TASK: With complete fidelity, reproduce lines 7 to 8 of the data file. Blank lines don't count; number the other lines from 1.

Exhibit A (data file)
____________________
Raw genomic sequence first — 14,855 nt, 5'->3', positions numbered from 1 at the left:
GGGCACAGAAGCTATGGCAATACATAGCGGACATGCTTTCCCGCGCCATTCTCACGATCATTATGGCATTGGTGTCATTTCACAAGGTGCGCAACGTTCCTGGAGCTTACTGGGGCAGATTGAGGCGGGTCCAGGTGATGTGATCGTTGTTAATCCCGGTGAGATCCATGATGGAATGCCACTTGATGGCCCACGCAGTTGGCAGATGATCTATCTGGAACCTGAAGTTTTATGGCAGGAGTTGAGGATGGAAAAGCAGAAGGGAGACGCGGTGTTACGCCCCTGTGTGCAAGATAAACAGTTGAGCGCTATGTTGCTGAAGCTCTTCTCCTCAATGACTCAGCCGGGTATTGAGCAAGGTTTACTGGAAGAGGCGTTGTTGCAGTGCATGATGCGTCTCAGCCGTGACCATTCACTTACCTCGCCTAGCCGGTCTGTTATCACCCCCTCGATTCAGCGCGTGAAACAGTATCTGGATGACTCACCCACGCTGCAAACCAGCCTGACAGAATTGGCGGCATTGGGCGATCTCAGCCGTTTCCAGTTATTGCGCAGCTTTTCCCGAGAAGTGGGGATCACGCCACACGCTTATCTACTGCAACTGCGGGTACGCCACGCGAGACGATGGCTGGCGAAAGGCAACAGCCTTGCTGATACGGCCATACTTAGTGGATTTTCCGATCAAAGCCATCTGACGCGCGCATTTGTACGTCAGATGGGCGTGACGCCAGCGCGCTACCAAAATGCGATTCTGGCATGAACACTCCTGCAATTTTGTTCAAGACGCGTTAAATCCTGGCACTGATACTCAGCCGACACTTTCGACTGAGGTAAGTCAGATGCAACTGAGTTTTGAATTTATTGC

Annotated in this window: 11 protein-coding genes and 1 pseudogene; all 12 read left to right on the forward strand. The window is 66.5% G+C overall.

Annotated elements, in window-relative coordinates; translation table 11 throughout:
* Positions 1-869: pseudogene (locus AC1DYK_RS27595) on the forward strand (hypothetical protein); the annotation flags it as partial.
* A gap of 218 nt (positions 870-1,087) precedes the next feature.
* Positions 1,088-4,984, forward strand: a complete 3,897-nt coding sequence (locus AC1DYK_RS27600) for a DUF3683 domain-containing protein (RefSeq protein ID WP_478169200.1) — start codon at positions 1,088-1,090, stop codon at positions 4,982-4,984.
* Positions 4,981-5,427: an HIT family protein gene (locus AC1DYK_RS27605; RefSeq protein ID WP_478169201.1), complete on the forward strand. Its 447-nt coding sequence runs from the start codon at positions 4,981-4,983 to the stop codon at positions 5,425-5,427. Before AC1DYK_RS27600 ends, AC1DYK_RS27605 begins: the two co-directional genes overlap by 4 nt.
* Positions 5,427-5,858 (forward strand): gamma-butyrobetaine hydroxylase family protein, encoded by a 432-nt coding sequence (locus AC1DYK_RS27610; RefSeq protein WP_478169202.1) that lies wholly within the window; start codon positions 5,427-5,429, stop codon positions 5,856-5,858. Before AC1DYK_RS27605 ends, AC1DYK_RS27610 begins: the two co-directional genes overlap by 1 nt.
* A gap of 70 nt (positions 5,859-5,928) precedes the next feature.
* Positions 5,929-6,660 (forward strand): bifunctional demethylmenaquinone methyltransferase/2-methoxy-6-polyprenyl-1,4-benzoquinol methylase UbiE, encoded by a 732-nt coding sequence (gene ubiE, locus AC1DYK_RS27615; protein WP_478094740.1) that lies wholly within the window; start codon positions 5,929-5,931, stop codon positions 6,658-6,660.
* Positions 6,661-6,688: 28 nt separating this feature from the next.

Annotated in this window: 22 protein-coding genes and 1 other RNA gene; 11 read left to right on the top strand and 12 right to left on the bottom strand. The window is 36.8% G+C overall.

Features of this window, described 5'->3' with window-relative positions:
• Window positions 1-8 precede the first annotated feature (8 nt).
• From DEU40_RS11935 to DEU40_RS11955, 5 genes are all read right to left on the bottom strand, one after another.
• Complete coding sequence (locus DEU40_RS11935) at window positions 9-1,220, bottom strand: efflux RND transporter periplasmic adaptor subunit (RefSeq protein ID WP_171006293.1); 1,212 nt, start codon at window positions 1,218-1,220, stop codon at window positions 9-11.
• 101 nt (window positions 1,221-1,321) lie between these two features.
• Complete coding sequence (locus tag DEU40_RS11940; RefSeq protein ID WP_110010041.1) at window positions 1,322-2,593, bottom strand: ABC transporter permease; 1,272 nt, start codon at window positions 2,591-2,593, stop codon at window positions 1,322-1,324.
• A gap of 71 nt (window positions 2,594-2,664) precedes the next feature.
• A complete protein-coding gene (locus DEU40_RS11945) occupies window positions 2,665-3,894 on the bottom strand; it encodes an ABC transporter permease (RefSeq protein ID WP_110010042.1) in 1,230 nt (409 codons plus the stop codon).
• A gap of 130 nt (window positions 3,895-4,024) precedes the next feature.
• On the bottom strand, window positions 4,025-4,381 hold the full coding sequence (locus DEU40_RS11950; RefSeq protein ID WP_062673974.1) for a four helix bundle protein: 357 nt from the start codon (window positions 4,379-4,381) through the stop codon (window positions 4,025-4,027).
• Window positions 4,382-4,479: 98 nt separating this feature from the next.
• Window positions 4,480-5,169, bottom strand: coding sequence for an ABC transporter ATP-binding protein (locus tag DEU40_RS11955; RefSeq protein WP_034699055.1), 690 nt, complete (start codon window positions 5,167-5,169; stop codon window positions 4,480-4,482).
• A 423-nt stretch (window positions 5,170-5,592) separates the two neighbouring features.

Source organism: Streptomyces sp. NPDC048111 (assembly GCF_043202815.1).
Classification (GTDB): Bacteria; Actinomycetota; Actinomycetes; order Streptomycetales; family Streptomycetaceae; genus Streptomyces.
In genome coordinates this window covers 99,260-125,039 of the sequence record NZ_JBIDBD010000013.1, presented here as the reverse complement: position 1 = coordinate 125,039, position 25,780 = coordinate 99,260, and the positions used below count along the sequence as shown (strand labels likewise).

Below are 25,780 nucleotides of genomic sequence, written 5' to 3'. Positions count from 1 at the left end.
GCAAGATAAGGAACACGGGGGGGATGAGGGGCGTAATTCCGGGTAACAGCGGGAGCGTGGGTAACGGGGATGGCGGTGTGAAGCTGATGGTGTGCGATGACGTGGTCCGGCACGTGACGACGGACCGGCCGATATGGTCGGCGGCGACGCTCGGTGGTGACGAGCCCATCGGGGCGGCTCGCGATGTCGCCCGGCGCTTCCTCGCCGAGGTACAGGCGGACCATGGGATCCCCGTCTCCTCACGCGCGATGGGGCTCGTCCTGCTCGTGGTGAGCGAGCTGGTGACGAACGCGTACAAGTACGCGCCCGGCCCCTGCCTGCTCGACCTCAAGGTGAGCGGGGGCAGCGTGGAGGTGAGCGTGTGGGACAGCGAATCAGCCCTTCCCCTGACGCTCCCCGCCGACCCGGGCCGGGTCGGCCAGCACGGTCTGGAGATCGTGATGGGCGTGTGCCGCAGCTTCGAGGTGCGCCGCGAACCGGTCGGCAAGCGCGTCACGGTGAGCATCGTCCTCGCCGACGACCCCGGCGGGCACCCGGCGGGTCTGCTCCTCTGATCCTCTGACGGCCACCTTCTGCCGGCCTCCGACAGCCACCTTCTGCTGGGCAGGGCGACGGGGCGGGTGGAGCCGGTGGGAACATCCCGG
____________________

* Positions 1,088-4,984, forward strand: a complete 3,897-nt coding sequence (locus AC1DYK_RS27600) for a DUF3683 domain-containing protein (RefSeq protein ID WP_478169200.1) — start codon at positions 1,088-1,090, stop codon at positions 4,982-4,984.
* Positions 4,981-5,427: an HIT family protein gene (locus AC1DYK_RS27605; RefSeq protein ID WP_478169201.1), complete on the forward strand. Its 447-nt coding sequence runs from the start codon at positions 4,981-4,983 to the stop codon at positions 5,425-5,427. Before AC1DYK_RS27600 ends, AC1DYK_RS27605 begins: the two co-directional genes overlap by 4 nt.